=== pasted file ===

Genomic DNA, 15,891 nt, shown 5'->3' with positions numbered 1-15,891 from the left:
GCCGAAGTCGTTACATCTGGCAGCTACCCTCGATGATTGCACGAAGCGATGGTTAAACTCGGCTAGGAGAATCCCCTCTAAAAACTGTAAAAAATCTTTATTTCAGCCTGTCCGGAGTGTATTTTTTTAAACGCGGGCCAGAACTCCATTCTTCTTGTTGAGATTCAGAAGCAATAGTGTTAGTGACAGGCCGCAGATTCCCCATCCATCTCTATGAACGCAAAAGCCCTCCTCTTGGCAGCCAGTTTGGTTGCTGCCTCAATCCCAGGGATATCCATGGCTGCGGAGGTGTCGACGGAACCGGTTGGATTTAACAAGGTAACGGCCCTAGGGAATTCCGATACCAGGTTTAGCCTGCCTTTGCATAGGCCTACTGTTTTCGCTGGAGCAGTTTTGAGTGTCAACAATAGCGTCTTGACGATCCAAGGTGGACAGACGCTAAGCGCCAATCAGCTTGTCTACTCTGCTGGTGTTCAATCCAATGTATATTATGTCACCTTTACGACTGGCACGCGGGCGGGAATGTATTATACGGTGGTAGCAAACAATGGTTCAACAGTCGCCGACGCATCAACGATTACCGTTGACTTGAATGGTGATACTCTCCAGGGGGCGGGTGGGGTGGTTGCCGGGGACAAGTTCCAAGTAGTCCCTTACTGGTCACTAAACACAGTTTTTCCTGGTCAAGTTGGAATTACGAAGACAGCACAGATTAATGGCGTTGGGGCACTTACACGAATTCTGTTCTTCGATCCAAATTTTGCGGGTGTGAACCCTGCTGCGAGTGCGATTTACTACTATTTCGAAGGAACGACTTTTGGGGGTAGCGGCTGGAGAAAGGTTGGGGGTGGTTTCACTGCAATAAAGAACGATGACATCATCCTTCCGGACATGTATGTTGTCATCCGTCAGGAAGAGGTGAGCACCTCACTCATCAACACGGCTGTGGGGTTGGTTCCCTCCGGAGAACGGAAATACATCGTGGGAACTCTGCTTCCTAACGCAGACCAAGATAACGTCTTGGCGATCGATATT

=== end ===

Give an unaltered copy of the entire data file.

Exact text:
Genomic DNA, 15,891 nt, shown 5'->3' with positions numbered 1-15,891 from the left:
GCCGAAGTCGTTACATCTGGCAGCTACCCTCGATGATTGCACGAAGCGATGGTTAAACTCGGCTAGGAGAATCCCCTCTAAAAACTGTAAAAAATCTTTATTTCAGCCTGTCCGGAGTGTATTTTTTTAAACGCGGGCCAGAACTCCATTCTTCTTGTTGAGATTCAGAAGCAATAGTGTTAGTGACAGGCCGCAGATTCCCCATCCATCTCTATGAACGCAAAAGCCCTCCTCTTGGCAGCCAGTTTGGTTGCTGCCTCAATCCCAGGGATATCCATGGCTGCGGAGGTGTCGACGGAACCGGTTGGATTTAACAAGGTAACGGCCCTAGGGAATTCCGATACCAGGTTTAGCCTGCCTTTGCATAGGCCTACTGTTTTCGCTGGAGCAGTTTTGAGTGTCAACAATAGCGTCTTGACGATCCAAGGTGGACAGACGCTAAGCGCCAATCAGCTTGTCTACTCTGCTGGTGTTCAATCCAATGTATATTATGTCACCTTTACGACTGGCACGCGGGCGGGAATGTATTATACGGTGGTAGCAAACAATGGTTCAACAGTCGCCGACGCATCAACGATTACCGTTGACTTGAATGGTGATACTCTCCAGGGGGCGGGTGGGGTGGTTGCCGGGGACAAGTTCCAAGTAGTCCCTTACTGGTCACTAAACACAGTTTTTCCTGGTCAAGTTGGAATTACGAAGACAGCACAGATTAATGGCGTTGGGGCACTTACACGAATTCTGTTCTTCGATCCAAATTTTGCGGGTGTGAACCCTGCTGCGAGTGCGATTTACTACTATTTCGAAGGAACGACTTTTGGGGGTAGCGGCTGGAGAAAGGTTGGGGGTGGTTTCACTGCAATAAAGAACGATGACATCATCCTTCCGGACATGTATGTTGTCATCCGTCAGGAAGAGGTGAGCACCTCACTCATCAACACGGCTGTGGGGTTGGTTCCCTCCGGAGAACGGAAATACATCGTGGGAACTCTGCTTCCTAACGCAGACCAAGATAACGTCTTGGCGATCGATATT